By Grant Wahl
January 31, 2014

Sydney Leroux Canadian-born U.S. women's star Sydney Leroux, right, sparked quite the fan reaction after scoring against Canada last June in Toronto. (Mark Blinch/Reuters)

FRISCO, Tex. — The last time U.S. forward Sydney Leroux played against her birth nation, Canada, her late goal in a U.S. victory sparked a provocative goal celebration in Toronto and her revelation that some Canadian fans had sent her racist and sexist slurs on social media in the days before the game.

But Leroux is hoping things will be business as usual when the U.S. meets Canada again in what has become a fierce rivalry on Friday (Fox Sports 1, 9 p.m. ET).

“That was a hard couple days for me, because not everyone knew the story and I kind of came out like the villain, which was not the situation,” Leroux said on Thursday of her goal celebration last June, in which she raised the U.S. crest on her jersey to the Canadian crowd and put a finger to her mouth to shush the fans.

On the day after that game, Leroux tweeted: “When you chant racial slurs, taunt me and talk about my family don’t be mad when I shush you and show pride in what I represent. #america.”

Leroux, the child of an American father and Canadian mother, was born in Surrey, B.C., and played for Canada at the Under-19 World Cup in 2004. But she moved to the U.S. in 2005 and (in line with FIFA rules) switched her soccer allegiance to the U.S. in 2008. Now 23, she’s emerging as a breakout star who scored a career-high 10 international goals in 2013.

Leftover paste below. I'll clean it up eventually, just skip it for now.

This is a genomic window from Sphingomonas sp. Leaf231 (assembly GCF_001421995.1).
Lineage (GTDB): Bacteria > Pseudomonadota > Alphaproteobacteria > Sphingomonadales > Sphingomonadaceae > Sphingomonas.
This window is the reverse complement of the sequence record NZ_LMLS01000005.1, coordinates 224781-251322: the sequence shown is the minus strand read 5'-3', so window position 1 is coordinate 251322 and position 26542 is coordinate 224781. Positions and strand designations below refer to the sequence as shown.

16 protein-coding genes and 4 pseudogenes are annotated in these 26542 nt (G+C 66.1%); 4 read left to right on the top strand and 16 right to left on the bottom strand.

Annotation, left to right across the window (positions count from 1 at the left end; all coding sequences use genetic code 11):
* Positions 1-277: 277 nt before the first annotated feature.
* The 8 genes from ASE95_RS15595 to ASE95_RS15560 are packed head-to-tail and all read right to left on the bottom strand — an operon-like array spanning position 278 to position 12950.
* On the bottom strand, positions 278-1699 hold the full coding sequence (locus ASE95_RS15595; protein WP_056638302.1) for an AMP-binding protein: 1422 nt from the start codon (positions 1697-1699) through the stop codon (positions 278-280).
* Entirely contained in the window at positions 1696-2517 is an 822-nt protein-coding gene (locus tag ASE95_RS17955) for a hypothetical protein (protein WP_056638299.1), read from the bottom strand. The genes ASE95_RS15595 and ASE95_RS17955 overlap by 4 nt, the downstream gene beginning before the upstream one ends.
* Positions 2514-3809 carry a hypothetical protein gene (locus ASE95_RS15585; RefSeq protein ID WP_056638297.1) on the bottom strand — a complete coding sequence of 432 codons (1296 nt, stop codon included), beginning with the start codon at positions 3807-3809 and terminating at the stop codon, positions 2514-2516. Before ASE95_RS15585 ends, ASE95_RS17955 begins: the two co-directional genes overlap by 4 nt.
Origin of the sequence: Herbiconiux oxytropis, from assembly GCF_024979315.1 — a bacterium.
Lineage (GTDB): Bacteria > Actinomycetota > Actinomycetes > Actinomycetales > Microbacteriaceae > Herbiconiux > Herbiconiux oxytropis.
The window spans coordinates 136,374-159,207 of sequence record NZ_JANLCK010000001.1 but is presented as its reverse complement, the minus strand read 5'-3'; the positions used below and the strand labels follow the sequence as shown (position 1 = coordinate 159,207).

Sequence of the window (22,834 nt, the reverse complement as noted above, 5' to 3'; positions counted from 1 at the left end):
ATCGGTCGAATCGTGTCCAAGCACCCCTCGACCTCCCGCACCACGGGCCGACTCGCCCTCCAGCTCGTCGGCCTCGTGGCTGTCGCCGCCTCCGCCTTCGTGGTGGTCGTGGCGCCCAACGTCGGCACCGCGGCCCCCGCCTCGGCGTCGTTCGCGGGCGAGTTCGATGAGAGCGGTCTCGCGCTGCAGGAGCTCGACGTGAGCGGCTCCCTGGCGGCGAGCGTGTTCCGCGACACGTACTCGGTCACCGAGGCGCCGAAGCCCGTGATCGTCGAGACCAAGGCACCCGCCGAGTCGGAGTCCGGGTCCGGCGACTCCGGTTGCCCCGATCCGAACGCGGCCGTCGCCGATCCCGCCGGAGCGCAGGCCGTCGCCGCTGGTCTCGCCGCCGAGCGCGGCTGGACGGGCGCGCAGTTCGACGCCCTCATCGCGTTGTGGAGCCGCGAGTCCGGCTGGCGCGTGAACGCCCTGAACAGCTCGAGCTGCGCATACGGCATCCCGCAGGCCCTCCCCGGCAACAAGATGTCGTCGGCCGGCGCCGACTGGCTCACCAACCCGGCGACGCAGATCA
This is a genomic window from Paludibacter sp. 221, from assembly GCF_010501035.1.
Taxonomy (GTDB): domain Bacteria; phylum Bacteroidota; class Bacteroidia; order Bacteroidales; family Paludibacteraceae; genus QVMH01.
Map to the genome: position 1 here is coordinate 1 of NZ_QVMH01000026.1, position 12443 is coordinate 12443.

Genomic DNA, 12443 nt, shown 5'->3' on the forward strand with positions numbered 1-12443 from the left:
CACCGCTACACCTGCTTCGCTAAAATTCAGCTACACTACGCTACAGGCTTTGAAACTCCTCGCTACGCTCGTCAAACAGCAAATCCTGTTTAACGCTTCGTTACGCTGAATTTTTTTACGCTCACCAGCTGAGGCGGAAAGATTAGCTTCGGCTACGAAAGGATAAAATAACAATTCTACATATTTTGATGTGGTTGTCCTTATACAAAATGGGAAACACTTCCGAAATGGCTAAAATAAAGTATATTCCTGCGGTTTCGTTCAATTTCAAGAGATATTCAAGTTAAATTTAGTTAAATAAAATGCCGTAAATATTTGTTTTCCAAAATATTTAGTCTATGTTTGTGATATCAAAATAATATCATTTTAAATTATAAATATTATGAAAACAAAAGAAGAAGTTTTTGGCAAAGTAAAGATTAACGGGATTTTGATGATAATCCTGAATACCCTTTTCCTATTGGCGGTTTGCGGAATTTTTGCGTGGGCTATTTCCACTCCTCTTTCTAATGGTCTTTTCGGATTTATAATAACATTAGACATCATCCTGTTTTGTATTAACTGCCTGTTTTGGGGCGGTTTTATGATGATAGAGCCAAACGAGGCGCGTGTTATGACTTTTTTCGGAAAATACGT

Leroux is expected to start next to Abby Wambach up top on Friday night — fellow front-liner Alex Morgan is out with an injury — and she said the racist social media messages ceased once the story came out last year.

“The goal celebration happened, I said what I had to say on Twitter and then it blew up,” Leroux said. “Then everything started coming out on what happened and what was said to me on social media. And everything stopped. I haven’t gotten anything since. It’s been awesome. I was home in Vancouver before I was here, and I had little girls come up to me and ask for my picture.”

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Leroux said U.S. Soccer officials have asked her to keep her celebration toned down if she scores on Friday, but she joked that it was essentially impossible for her to tone anything down, especially when she scores.

“People ask me if I would have done things differently [last June], but I’m happy with everything I did,” Leroux said. “I’m so proud to put on this [U.S.] jersey. I made a decision a long time ago … when I was 14 years old. That’s the situation I don’t really understand, because no one [in Canada] really cared when I was younger, but now people are making a big deal of it.”

Next year’s Women’s World Cup is in Canada, so Leroux knows her cross-border story won’t disappear. But while she said she expects the typically hard physical battle on Friday against the Canadians, Leroux added there’s a lot of goodwill, too.

“It’s funny,” she said. “[The U.S.’s] Ali Krieger and [Canada’s] Carmelina Moscato went to school together and are actually best friends. I think fans try to make it like you hate each other, but we’re really good friends with some of them.”

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